In the first game against the Cleveland Indians, last year’s American League champion, Cory Spangenberg, Trevor Cahill and the bullpen led the Padres to a 1-0 win. The Padres faced Corey Kluber (7-3 with a .285 ERA) and knew that runs would be hard to produce.
The former Padres’ draftee (2007) and 2014 Cy Young winner, Kluber gave up only five hits in eight innings, two by Spangenberg. The latter beat out a fielder’s choice, knocking in Hector Sanchez who had singled to lead off the fifth.
Like Kluber, Spangenberg was drafted by the Padres (10th overall, in 2011) in Jed Hoyer’s last year as general manager. Hoyer and company valued his line-drive stroke and speed, as well as his defense at second base.
Ironically, Hoyer also traded minor leaguer Kluber for Ryan Ludwick in an attempt to improve the team’s offense in 2010 and has since admitted he made a huge mistake. Ludwick let Petco Park get in his head and put up feeble numbers (.211/.301/.333) during his time in San Diego.
Since being drafted by the Padres, Spangenberg has had a rough road to the majors and a tough time staying on the field. Rated the 81st best prospect before the 2012 season, he had two concussions in his first three years in the minors, which obviously limited his playing time.
In 2014, Spangenberg received his first call-up to the major leagues, appearing in 20 games and batting .313/.452/.764. In 2015, he joined infielders Yonder Alonso, Alexi Amarista, Clint Barmes, Jedd Gyorko, Will Middlebrooks and Yangervis Solarte on the roster at the beginning of the season. By June he began replacing a struggling Gyorko at second. Toward the end of that weird season, Pat Murphy also decided to platoon the two at short as well as second. In 108 games he earned a 2.0 WAR, batting .271 with 21 doubles and a .344 BABIP (Batting Average on Balls in Play).
Leading into the 2016 season, the Padres had high hopes that his ability to get on base, his speed and his left-handed bat would make him a valuable part of the team. However, two weeks into the season a quad strain put him on the disabled list and kept him there most of the season. In the meantime, Ryan Schimpf started knocking the ball out of the park.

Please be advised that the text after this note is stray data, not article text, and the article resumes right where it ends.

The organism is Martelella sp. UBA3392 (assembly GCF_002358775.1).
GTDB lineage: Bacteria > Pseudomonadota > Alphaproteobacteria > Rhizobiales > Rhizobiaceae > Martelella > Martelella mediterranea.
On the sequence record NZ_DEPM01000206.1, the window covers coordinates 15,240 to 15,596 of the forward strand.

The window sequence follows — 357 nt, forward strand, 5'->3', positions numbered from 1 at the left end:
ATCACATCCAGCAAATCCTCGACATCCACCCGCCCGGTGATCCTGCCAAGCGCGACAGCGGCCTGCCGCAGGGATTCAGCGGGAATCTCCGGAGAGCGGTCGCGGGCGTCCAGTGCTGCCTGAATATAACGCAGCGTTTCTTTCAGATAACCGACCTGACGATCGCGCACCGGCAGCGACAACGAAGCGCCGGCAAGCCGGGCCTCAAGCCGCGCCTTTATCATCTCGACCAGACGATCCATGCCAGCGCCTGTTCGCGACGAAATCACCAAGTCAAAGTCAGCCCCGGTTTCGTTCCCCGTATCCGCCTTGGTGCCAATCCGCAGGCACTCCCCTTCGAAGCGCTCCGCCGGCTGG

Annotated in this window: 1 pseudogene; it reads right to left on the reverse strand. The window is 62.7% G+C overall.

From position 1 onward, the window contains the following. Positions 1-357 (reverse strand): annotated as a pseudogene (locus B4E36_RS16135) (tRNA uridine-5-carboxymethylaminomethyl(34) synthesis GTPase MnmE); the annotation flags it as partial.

With his 64.8% fly ball ratio, Schimpf has been “the embodiment of the so-called three true outcomes – home run, strikeout or walk – the results of plate appearances that supposedly are not impacted by defense” according to Jorge L. Ortiz of USA Today Sports. In his two years with the team, Schimpf has had 175 strikeouts. In that same time period, Spangenberg struck out 71 times.
This year, Spangenberg began the season with the El Paso Chihuahuas while Schimpf started for the Padres at third. In late April the team, concerned about Schimpf’s performance, called up Spangenberg. In early June, the team optioned Schimpf to the minors. Although he’d hit a team-high 14 home runs he had the lowest batting average (.158) of any player in the major leagues and had struck out more than 30 percent of the time.
Since then, Spangenberg has been entrusted with third base. In June he slashed .299/.357/.455 but has regressed so far in July to .277/.261/.364. Obviously, he lacks the power that Schimpf has, but he brings speed to the table as well as the trust that the Padres, including hitting coach Alan Zinter.
“A lot of guys in BP [batting practice] just hit, work on their swings, but they’re not actually focused on the actual discipline, getting a better pitch,” Zinter told Nathan Ruiz of MLB.com. “… He’s put himself in better counts, he’s seeing the ball better. He’s working on two things: His swing, he’s always working on. Now, he’s working on making better decisions, too.”
Green has also expressed his confidence in Spangenberg to Ruiz: “He went down there, swung the bat very well. He came up and shared time. Now he’s finally getting an opportunity to run with the job, and he’s starting to drive the baseball a little bit more. “… We believe long term in Ryan Schimpf, as well. We love his power, love his walks. But this affords Spangy a chance to, hey, go play pretty consistently. He’s running with it.”